I’ll be tabling at Omaha Zine Fest with a few of my own zines, prints, buttons and stickers. I am a firm believer that art should be enjoyed by all. I love that Omaha Zine Fest – and producing zines in general – make my art more accessible for anyone who wants to collect it.
A few months back, my fellow tabling zinester friend, Keith, interviewed the women behind Omaha Zine Fest for his blog CRUCIAL CHANGES. (You can read that post here.) They’ve put a lot of work into organizing a phenomenal day, which will include workshops and speakers from the Midwest publishing industry. For a full list and times, check out OZF’s Facebook event page here.
Omaha Zine Fest and The Union for Contemporary Arts have also teamed up to provide two great workshops this week: Zine Binding Techniques on Wednesday, March 9, and Printing Your Own Zines on Thursday, March 10. Both start at 6 p.m. and are free for Co-OP members, $10 (per event) for non-members.
Omaha Zine Fest – a brand new event in the Old Market. What’s not to love about that? Looking forward to connecting with a big crowd – and some of the talented artists and ‘zine-sters’ I know and/or follow on Instagram – on Saturday!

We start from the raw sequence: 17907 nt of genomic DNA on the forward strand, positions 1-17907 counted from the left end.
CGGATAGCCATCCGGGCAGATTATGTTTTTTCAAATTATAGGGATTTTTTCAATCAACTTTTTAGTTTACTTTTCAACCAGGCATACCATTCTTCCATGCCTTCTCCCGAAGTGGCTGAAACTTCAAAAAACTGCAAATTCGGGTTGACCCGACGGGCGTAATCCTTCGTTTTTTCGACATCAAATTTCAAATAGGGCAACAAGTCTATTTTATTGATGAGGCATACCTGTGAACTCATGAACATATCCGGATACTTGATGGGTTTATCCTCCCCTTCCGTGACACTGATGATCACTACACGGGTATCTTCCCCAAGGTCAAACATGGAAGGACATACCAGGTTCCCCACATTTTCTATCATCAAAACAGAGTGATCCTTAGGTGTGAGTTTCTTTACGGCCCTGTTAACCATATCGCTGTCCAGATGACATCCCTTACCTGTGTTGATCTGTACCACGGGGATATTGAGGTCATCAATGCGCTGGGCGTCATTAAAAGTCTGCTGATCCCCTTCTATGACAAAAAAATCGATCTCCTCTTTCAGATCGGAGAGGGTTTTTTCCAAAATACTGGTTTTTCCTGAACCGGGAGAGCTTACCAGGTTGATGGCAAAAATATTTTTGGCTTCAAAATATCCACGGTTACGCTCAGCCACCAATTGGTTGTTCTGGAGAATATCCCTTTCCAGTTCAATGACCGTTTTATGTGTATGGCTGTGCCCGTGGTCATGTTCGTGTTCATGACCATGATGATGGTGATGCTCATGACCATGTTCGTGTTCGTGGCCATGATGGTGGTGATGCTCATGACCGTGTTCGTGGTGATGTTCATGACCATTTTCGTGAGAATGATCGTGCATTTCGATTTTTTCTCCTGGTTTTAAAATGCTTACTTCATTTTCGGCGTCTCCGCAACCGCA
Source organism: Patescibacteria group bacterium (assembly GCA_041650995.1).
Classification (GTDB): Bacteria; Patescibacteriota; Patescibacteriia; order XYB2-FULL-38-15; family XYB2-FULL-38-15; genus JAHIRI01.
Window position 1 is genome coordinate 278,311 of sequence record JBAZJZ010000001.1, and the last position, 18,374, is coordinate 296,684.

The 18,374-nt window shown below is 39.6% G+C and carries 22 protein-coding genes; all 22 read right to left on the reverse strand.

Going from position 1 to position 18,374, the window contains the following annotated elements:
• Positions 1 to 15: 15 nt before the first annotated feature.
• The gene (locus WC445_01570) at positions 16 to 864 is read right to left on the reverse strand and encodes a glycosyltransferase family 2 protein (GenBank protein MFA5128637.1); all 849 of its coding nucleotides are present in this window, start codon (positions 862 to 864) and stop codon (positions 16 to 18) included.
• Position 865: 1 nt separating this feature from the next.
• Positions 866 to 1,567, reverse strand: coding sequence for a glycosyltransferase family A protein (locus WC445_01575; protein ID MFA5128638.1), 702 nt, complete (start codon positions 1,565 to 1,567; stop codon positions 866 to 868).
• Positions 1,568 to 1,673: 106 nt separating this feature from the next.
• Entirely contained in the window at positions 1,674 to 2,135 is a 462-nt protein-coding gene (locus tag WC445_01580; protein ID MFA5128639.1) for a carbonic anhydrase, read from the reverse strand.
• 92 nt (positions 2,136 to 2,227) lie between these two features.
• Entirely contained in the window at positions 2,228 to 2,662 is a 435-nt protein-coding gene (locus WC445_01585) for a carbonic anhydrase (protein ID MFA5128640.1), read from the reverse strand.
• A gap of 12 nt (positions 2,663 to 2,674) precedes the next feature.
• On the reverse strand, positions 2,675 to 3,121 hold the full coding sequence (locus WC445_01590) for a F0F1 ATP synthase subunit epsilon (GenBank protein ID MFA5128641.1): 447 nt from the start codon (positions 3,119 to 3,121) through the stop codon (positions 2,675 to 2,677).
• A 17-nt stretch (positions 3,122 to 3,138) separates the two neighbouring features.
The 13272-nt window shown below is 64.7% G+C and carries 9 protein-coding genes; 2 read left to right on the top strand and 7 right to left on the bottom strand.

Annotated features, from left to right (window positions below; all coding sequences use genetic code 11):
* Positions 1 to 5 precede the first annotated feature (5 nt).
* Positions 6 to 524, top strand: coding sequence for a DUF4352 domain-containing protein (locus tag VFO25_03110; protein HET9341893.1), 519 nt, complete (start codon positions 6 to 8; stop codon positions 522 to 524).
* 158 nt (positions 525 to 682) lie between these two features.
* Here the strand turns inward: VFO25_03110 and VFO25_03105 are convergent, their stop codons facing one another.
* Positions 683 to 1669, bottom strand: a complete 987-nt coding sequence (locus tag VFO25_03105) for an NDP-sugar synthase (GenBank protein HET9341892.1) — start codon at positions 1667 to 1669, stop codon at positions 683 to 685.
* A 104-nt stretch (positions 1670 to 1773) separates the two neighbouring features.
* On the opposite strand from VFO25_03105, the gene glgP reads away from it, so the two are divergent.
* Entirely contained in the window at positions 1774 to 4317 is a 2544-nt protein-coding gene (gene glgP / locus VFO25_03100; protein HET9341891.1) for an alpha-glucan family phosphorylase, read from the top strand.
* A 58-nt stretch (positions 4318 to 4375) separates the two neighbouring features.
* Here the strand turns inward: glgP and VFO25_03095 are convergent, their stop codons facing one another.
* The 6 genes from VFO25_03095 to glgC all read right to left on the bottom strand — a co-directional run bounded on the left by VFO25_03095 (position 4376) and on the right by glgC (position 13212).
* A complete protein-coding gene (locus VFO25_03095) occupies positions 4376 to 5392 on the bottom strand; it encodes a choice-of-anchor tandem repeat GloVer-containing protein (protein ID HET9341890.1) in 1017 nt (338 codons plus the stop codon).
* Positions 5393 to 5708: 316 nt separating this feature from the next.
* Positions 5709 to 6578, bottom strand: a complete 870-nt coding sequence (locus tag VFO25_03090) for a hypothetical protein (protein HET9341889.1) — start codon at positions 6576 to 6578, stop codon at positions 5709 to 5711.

In a world – where creative talent isn’t confined to the coasts – a local crowd showed some local filmmakers some local love…
The previews are over… It’s time for the 11th annual Omaha Film Festival (OFF) to roll – the line-up includes more than 100 domestic and international narrative feature films, documentaries and short films, including animated shorts.
This year, we’re stoked for the brand new “Nebraska Spotlight” category, which includes six narrative feature films and documentaries made in Nebraska or by Nebraskans:
- “It Snows all the Time,” a very personal film produced by Omahan Erich Hover
- “Black Luck,” co-directed by David Weiss and Omaha Film Festival Executive Director Jason Levering
- “No Resolution,” directorial debut of local music legend Tim Kasher
- “Once in a Lew Moon,” a documentary about screenwriting guru and Nebraska native Lew Hunter
- “Take Me to the River,” last year’s Sundance Film Festival darling shot entirely in and around Loop City, NE
- “I Dream of an Omaha Where…,” a powerful documentary directed by Mele Mason
Voted one of the “Top 25 Film Festivals Worth the Entry Fee” by Movie Maker magazine, this year’s OFF runs March 8-13. Check out www.OmahaFilmFestival.org for ticket information, the full schedule of films, parties, and the conference schedule.